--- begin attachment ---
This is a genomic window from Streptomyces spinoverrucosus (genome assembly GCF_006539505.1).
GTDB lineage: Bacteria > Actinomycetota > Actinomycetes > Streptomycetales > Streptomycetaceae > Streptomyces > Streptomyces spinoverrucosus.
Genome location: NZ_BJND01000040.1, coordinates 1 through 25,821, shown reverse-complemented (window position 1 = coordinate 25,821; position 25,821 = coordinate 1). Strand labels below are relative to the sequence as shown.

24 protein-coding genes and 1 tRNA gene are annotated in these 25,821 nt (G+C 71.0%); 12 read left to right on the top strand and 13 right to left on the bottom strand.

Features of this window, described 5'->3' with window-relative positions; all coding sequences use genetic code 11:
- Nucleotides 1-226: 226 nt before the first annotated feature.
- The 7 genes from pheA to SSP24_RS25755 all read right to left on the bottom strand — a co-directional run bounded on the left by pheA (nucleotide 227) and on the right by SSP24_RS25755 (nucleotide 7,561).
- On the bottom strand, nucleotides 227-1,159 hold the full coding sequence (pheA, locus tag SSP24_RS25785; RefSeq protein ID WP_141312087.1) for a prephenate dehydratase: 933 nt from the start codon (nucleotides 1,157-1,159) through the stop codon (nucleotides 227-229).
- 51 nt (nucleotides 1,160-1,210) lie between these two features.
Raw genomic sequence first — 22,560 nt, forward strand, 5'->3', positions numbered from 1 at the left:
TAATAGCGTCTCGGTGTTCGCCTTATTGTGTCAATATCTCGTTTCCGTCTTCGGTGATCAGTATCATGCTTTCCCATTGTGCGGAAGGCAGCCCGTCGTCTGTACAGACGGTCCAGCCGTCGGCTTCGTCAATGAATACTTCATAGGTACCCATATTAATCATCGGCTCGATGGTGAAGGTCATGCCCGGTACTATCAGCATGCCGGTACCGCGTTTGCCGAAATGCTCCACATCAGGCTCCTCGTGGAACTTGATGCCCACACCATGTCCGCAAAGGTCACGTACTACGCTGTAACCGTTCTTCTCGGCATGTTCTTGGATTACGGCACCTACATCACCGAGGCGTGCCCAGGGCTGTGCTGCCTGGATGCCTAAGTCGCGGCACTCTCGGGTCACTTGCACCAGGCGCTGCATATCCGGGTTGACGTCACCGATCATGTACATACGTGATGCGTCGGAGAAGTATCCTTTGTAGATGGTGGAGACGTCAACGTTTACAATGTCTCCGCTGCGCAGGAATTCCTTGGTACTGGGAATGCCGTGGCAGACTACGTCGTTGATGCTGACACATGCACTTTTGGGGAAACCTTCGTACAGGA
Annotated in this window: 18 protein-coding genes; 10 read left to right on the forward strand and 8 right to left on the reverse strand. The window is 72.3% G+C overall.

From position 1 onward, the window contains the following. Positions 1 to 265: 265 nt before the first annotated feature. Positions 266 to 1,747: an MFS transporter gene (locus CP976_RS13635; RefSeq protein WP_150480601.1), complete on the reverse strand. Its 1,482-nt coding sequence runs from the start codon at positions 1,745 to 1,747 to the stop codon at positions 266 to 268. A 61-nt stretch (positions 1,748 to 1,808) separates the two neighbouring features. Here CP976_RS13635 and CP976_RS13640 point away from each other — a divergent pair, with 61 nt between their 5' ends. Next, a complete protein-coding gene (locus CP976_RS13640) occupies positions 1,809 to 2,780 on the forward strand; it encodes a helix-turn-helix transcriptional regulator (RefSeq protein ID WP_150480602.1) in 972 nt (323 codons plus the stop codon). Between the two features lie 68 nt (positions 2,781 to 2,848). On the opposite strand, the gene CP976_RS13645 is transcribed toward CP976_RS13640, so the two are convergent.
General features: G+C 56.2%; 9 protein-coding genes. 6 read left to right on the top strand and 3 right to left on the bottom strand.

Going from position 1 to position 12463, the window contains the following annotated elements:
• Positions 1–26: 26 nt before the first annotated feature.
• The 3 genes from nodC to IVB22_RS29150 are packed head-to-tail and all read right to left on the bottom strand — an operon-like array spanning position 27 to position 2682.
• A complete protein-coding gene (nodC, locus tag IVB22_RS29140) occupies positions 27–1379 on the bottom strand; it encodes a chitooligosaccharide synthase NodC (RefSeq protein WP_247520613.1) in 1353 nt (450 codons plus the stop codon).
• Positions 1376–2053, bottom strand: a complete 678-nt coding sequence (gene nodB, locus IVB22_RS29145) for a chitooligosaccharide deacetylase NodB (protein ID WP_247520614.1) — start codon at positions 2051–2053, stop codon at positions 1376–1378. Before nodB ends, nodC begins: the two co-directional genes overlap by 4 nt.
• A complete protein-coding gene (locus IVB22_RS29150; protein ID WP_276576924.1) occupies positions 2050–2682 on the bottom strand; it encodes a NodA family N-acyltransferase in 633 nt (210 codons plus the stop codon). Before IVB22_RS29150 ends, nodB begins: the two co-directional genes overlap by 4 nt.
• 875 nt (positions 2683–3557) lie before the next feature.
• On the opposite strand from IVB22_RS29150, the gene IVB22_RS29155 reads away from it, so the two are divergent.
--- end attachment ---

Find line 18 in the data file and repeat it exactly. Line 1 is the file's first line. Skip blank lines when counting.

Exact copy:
• A complete protein-coding gene (nodC, locus tag IVB22_RS29140) occupies positions 27–1379 on the bottom strand; it encodes a chitooligosaccharide synthase NodC (RefSeq protein WP_247520613.1) in 1353 nt (450 codons plus the stop codon).